“It is much easier for some clients to dismiss ideas than to engage with them. But that’s exactly what we must advise our clients not to do….[because] they’ll just go somewhere else. There will always be someone who will embrace a brilliant idea. You do not want it to be your competition.” – Michael Dunn, Senior Brand Strategist | Chief Creative, D U N N
All service providers face the same dilemma: the client who doesn’t want to hear your ideas. It’s a particularly thorny issue, though, for professionals who touch on psychological issues that are very touchy for the client.
Yet you have to get the client to listen, argues Michael Dunn – you’re not doing your job as a brand consultant otherwise.
Here are some actionable tips, gathered from a variety of sources. (See the originals for more background on why people so stubbornly refuse to change their views):
Open the floor up to questions: “Say, I have a question…” and then provide your feedback. This is a method of challenging the client’s reasoning in a nonthreatening way, so that you can “let it be their idea” when they change their minds. – Personal advice from a friend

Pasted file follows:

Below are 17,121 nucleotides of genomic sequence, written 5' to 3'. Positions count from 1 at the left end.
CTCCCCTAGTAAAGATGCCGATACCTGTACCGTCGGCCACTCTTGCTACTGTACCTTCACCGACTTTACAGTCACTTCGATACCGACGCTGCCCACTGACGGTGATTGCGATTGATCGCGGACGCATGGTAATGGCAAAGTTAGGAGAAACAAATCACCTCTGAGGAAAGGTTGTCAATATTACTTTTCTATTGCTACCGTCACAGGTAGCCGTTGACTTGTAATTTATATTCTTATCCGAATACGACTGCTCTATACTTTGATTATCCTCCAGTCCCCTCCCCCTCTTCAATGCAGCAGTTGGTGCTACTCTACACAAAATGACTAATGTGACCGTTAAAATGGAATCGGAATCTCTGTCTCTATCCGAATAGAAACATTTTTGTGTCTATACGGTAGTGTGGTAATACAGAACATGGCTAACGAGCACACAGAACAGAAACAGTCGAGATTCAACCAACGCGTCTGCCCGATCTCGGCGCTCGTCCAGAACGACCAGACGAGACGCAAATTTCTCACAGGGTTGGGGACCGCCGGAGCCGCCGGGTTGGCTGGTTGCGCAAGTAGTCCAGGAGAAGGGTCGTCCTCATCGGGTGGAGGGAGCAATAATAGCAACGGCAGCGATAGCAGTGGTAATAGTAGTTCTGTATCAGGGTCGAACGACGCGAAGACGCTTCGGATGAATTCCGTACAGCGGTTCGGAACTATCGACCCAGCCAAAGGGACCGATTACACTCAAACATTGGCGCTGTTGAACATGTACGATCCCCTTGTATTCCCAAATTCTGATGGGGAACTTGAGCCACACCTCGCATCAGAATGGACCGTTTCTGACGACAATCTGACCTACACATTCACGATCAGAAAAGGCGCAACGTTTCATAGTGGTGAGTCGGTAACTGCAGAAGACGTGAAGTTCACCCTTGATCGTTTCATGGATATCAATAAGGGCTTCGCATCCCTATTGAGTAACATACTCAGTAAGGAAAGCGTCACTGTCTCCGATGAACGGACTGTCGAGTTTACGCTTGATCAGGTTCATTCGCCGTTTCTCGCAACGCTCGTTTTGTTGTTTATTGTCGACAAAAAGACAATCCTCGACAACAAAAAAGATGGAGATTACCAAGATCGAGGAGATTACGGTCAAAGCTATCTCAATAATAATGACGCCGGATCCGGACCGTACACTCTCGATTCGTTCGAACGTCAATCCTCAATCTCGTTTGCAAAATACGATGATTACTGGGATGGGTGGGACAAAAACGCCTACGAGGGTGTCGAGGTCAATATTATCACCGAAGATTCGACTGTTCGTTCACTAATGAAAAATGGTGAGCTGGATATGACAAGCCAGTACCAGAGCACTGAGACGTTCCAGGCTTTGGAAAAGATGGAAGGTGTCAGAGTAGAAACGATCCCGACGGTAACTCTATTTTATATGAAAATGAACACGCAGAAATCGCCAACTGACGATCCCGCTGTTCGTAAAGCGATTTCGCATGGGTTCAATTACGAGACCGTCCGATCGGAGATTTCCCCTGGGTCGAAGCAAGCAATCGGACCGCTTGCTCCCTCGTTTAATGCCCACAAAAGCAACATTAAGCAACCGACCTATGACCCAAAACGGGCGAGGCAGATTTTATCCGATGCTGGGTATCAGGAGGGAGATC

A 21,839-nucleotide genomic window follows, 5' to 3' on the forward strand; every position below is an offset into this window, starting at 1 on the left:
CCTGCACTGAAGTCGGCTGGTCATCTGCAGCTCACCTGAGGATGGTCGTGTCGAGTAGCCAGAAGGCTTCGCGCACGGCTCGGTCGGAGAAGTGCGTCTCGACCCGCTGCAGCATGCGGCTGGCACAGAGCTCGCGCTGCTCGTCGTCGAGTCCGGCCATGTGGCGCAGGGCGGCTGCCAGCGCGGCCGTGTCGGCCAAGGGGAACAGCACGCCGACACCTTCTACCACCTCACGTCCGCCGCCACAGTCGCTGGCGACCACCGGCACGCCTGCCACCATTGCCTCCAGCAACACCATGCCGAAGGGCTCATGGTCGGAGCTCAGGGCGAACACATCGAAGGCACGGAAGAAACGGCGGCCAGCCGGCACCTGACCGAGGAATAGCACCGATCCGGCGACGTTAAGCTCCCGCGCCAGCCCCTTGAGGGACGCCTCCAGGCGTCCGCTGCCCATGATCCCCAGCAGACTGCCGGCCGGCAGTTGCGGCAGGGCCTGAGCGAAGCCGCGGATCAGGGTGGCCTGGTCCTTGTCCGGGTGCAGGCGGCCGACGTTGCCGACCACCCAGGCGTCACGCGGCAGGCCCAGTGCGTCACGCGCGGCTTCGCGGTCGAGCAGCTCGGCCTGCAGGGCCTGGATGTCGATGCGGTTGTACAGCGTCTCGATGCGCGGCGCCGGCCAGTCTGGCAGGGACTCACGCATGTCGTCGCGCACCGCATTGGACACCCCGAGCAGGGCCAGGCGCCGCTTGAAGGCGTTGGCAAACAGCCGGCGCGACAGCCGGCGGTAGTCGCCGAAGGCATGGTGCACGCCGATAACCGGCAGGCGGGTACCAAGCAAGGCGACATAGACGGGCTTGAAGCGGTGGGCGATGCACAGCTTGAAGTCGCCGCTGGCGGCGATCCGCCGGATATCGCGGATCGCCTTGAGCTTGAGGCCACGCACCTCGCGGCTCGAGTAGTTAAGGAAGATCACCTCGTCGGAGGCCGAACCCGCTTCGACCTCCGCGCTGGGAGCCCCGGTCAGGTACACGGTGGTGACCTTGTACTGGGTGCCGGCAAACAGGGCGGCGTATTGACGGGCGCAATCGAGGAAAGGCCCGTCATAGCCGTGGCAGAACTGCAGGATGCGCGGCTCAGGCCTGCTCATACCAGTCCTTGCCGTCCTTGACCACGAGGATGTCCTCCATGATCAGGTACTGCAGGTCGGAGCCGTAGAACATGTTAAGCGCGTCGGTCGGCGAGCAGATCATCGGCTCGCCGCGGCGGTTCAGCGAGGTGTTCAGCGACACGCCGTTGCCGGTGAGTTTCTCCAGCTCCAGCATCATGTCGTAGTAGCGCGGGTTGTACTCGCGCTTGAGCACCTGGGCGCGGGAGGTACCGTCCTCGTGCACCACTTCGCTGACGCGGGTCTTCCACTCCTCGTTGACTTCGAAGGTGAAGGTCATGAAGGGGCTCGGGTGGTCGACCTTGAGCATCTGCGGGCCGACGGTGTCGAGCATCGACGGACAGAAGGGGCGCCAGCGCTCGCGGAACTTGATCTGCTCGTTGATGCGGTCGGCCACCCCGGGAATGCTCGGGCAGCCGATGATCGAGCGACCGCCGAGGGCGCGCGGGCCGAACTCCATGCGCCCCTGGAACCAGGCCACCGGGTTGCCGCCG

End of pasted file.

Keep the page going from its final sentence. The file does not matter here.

Eliminate your ego: “Reiterate that your reasoning is not self-serving but rather has the best interests of the business at heart.” – IntuitQuickBase
Try “gossip therapy:” This means that you talk in a way that sounds like an everyday interchange between two friends. E.g., “I don’t know how you’re going to respond to this, but I’ve decided to tell you something…” or “I really don’t want to be intrusive… but…” – Uncommon Knowledge (UK)
Give them a dose of reality, in the form of options: “You can continue to do what’s not working, or you could try something different. One road maintains the misery you (currently) have and will probably make it worse. The other road will more than likely help you if you’re willing to give it a try.” – Counseling Today
Copyright 2015 Dannielle Blumenthal, Ph.D. Dr. Blumenthal is founder and president of BrandSuccess, a corporate content provider, and co-founder of the brand thought leadership portal All Things Brand. The opinions expressed are her own and not those of any government agency or entity or the federal government as a whole.